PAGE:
Will Biden repudiate his segregationist friends?
"Apologize for what? Cory should apologize. He knows better. There's not a racist bone in my body."
Thus did a stung Joe Biden answer rival Cory Booker's demand he apologize for telling contributors, in a southern drawl, "I was in a caucus with James O. Eastland, He never called me 'boy.' He always called me 'son."
Joe was recalling fondly a time in the 1970s when he came into the Senate at 30, having lost his wife and child in an accident, and "Jim" Eastland, the arch-segregationist from Mississippi, took him under his wing and became a patron, mentor and friend.
"You don't joke about calling black men 'boy'," Booker had said. "Biden's relationships with proud segregationists are not the model for how we make America a safer and more inclusive place for black people."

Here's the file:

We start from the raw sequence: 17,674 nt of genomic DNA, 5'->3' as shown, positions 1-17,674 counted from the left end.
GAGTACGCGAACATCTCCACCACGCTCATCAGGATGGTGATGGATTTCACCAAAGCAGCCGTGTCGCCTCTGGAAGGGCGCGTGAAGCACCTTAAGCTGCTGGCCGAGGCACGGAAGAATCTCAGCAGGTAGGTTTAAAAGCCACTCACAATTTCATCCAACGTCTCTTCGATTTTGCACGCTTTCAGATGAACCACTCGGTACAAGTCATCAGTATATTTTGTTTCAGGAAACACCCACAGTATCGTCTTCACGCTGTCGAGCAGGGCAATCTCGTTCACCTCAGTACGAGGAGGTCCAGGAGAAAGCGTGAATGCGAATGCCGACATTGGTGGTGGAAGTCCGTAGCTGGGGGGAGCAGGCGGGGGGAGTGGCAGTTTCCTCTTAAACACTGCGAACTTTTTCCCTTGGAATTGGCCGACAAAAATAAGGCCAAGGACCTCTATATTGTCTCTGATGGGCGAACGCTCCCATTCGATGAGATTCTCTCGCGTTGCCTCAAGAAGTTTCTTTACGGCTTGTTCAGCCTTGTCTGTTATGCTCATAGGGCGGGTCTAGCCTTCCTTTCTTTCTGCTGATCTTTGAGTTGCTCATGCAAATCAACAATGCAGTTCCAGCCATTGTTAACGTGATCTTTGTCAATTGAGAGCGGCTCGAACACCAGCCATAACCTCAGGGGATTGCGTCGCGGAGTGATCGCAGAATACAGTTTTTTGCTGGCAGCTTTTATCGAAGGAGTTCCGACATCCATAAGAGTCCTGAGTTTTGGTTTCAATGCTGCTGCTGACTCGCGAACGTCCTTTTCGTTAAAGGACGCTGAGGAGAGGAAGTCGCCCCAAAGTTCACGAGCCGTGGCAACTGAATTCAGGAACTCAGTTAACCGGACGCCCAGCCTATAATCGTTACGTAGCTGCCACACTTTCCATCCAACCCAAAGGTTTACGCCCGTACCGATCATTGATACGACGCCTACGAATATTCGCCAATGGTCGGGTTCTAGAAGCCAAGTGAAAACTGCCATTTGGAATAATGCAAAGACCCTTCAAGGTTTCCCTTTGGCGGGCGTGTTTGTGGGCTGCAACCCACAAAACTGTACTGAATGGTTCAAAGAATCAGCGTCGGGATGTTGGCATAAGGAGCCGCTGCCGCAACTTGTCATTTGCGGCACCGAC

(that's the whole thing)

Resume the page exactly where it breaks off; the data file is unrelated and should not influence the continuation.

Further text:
Kamala Harris piled on: If Biden's segregationist friends "had their way ... I wouldn't be in the United States Senate."
New York Mayor Bill de Blasio tweeted a photo of his black wife and two children, saying, "Eastland thought my multiracial family should be illegal & that whites were entitled to 'the pursuit of dead n-----s.'"
Said The Washington Post, "(Biden's) history of collegiality with racists is being seen by many in his party as a reason to question his judgment -- and not, as Biden says, a sign of his civility."
This portends a coming clash over race inside the Democratic Party in 2019 and perhaps 2020. For Joe is bleeding and his rivals can see in his segregationist friends of yesterday a way to peel off the black support crucial to his nomination.
Biden is about to have his nose rubbed in friendships formed almost half a century ago.
Like reparations for slavery, on which hearings have opened in the House, this issue seems certain to arise in the debates next week, where taking down Biden will be an objective of every other candidate.